And that is what it sounds like, too.
The Kopecky Family Band are built on a foundation of intimately connected musical tones, warm and welcoming melodies, bright and epic symphonic layering - and vocal harmonies that recall all the greats – Gram and Emmylou, June and Johnny and onward and up…
You can hear the band’s hometown of Nashville in this music too, the rich history of place - but past is always brought gently into present. This is not country, not pop, not folk, not rock, but something much more complex - call it a Brave New Nashville. It is a music that contains all the comfort of home while simultaneously embracing a bright, energetic openness - a willingness to explore and expand.
Over the past few years there have been two more EPs from the band – The Disaster and Of Epic Proportions (both released in 2010) – as well as a split 7” with Seattle’s Ivan & Alyosha and revelatory performances at the Next Big Nashville and SXSW festivals. 2011 saw the Family on tour with artists including Devotchka and Gomez, and year-end accolades such as Paste naming them one of the ‘25 Best Live Acts’ and ‘20 Best New Bands’ of the year. And after last year’s exhaustive co-headlining tour with The Lumineers, and performances at Lollapalooza and the Austin City Limits festival, the band finally got off the bus and into the studio, settling down for their first full-length.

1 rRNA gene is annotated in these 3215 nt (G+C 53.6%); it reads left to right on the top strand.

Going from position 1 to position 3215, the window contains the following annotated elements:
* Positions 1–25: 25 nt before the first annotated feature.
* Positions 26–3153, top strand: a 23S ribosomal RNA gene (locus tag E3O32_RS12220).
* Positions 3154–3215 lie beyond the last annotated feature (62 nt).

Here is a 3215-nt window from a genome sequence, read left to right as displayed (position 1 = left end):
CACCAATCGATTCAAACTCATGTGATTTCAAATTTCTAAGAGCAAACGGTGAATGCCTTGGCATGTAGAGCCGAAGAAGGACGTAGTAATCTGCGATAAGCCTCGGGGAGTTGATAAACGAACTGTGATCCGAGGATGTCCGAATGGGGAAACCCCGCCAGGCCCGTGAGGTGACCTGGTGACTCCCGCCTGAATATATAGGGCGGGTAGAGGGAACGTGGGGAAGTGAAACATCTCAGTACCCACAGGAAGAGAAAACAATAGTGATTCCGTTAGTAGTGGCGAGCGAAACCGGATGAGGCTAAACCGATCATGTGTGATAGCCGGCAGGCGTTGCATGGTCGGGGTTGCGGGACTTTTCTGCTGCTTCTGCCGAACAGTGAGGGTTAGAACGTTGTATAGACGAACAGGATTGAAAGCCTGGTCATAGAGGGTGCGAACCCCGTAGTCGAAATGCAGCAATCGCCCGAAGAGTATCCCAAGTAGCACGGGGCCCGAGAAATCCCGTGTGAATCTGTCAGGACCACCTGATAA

The result, Kids Raising Kids, is a collection of tracks that reveal a band fully formed. This is sing-along, clap-your-hands, stomp-your-feet music. But it is also deep music, rife with emotion and layers of feeling – from melancholy to elation and back again.
“With this new record,” explains Kopecky, “we tried really hard to be in our bodies, to be responding to the music not only with our heads and hearts, but in a visceral way too. We wanted it to be honest and emotional and true.”
As a result, songs like “The Glow” soar and sweep, while tracks like “Change” keep it quiet and fragile. “She’s the One” rides a dark, propulsive beat while “Waves” is shimmering and blindingly bright and “Heartbeat” is playful, sing-along pop. The record is a study of opposites, yet the refreshingly distinctive, unified sound these six musicians make together bleeds through each and every song. The album holds the cohesiveness and the complexity that belie true family bonds.
“We didn’t want to be afraid to explore,” says Simon, of Kids Raising Kids, “we wanted to go deep into different sounds, textures, genres – whatever fit the song and the story we were telling. If there’s a thread that runs through this record it’s the idea of ‘kids raising kids’, of each of us in the band really raising each other these last few years, and of everything that comes with that, the frustration and the fun and the good times and the bad times too. You come out the other side and you hope you’ve helped each other grow.”
Plaid Dragon
Plaid Dragon
Plaid Dragon formed when Inge Chiles posted a Facebook status about starting a band to perform her demos (special thanks to the blue website for facilitating our formation as a band. Couldn't have done it without ya, Facebook Overlords). AW, baby dragon!

A year and a half later, they have formed a fellowship to destroy the...well, they don't really want to destroy anything. They just want to finish their full-length album, due out early 2014.

You can listen and download (for free) our EP, Dog Physics, here:
http://plaiddragon.bandcamp.com/
Venue Information:
Radio Radio
1119 E. Prospect St.
Indianapolis, IN, 46203
http://www.futureshock.net/